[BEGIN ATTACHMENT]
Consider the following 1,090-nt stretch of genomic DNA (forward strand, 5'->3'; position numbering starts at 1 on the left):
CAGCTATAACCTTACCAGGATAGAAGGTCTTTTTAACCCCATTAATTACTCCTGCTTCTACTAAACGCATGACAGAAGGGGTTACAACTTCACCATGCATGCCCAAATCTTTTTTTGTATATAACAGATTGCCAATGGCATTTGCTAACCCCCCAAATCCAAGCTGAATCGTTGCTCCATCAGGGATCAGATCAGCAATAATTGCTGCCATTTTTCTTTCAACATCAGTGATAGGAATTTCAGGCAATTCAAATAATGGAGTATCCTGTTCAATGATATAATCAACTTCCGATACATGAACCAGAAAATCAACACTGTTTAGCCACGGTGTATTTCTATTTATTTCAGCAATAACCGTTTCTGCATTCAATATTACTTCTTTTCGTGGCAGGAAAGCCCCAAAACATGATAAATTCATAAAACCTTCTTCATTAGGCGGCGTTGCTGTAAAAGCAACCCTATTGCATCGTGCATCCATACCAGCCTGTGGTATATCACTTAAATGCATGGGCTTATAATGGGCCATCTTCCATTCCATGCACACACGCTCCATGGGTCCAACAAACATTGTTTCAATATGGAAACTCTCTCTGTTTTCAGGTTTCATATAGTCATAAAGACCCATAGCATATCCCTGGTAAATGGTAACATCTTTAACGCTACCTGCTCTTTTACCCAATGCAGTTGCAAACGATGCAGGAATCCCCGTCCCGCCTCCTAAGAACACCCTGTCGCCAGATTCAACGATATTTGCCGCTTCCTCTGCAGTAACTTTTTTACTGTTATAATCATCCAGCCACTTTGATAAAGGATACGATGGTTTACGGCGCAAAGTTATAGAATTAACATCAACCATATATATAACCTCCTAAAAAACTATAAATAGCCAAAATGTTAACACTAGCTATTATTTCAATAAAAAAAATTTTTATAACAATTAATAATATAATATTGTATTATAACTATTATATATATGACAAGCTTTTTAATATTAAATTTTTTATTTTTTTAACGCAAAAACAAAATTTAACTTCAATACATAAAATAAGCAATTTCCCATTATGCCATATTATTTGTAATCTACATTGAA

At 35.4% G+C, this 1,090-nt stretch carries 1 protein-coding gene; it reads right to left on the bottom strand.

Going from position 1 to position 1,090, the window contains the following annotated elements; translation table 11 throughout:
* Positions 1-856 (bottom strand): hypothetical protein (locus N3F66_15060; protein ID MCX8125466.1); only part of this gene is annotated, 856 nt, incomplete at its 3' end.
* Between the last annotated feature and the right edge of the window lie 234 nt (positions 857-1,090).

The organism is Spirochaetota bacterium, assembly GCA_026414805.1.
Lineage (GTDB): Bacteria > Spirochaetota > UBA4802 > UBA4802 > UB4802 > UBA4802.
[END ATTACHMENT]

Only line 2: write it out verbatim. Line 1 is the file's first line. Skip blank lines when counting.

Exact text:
CAGCTATAACCTTACCAGGATAGAAGGTCTTTTTAACCCCATTAATTACTCCTGCTTCTACTAAACGCATGACAGAAGGGGTTACAACTTCACCATGCATGCCCAAATCTTTTTTTGTATATAACAGATTGCCAATGGCATTTGCTAACCCCCCAAATCCAAGCTGAATCGTTGCTCCATCAGGGATCAGATCAGCAATAATTGCTGCCATTTTTCTTTCAACATCAGTGATAGGAATTTCAGGCAATTCAAATAATGGAGTATCCTGTTCAATGATATAATCAACTTCCGATACATGAACCAGAAAATCAACACTGTTTAGCCACGGTGTATTTCTATTTATTTCAGCAATAACCGTTTCTGCATTCAATATTACTTCTTTTCGTGGCAGGAAAGCCCCAAAACATGATAAATTCATAAAACCTTCTTCATTAGGCGGCGTTGCTGTAAAAGCAACCCTATTGCATCGTGCATCCATACCAGCCTGTGGTATATCACTTAAATGCATGGGCTTATAATGGGCCATCTTCCATTCCATGCACACACGCTCCATGGGTCCAACAAACATTGTTTCAATATGGAAACTCTCTCTGTTTTCAGGTTTCATATAGTCATAAAGACCCATAGCATATCCCTGGTAAATGGTAACATCTTTAACGCTACCTGCTCTTTTACCCAATGCAGTTGCAAACGATGCAGGAATCCCCGTCCCGCCTCCTAAGAACACCCTGTCGCCAGATTCAACGATATTTGCCGCTTCCTCTGCAGTAACTTTTTTACTGTTATAATCATCCAGCCACTTTGATAAAGGATACGATGGTTTACGGCGCAAAGTTATAGAATTAACATCAACCATATATATAACCTCCTAAAAAACTATAAATAGCCAAAATGTTAACACTAGCTATTATTTCAATAAAAAAAATTTTTATAACAATTAATAATATAATATTGTATTATAACTATTATATATATGACAAGCTTTTTAATATTAAATTTTTTATTTTTTTAACGCAAAAACAAAATTTAACTTCAATACATAAAATAAGCAATTTCCCATTATGCCATATTATTTGTAATCTACATTGAA